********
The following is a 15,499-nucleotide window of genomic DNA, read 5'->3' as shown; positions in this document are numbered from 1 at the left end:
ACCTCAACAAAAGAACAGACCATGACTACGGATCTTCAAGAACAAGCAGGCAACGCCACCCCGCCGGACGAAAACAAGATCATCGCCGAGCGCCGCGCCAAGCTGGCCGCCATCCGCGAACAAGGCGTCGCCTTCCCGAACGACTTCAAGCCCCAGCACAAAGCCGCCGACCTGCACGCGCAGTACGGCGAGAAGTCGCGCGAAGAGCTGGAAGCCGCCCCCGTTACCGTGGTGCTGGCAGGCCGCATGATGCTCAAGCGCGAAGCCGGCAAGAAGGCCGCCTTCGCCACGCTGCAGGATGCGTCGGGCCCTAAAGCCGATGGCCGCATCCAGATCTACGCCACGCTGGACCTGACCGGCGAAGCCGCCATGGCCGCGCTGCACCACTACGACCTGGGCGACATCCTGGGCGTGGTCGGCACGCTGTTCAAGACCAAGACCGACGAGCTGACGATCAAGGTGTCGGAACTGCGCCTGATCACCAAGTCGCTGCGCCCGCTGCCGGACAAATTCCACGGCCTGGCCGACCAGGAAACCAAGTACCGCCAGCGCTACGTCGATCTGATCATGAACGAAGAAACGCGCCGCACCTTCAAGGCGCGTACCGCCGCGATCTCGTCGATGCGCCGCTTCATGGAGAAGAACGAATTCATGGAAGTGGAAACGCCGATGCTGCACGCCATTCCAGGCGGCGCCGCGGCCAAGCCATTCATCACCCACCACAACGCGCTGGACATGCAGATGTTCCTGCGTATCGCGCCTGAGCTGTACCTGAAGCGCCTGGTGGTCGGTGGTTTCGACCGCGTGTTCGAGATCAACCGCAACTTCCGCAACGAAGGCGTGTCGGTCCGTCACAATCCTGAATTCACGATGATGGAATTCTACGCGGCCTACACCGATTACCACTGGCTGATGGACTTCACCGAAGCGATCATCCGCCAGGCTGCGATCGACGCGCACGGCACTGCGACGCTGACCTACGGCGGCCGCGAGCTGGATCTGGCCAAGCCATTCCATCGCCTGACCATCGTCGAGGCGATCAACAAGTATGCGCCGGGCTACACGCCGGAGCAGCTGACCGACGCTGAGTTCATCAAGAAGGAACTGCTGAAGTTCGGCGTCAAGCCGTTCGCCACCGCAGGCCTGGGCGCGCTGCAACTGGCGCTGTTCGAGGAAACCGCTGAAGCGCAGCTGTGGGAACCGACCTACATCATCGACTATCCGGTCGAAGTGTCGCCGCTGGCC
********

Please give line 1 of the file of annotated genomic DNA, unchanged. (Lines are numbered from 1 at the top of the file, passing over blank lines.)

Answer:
The following is a 15,499-nucleotide window of genomic DNA, read 5'->3' as shown; positions in this document are numbered from 1 at the left end: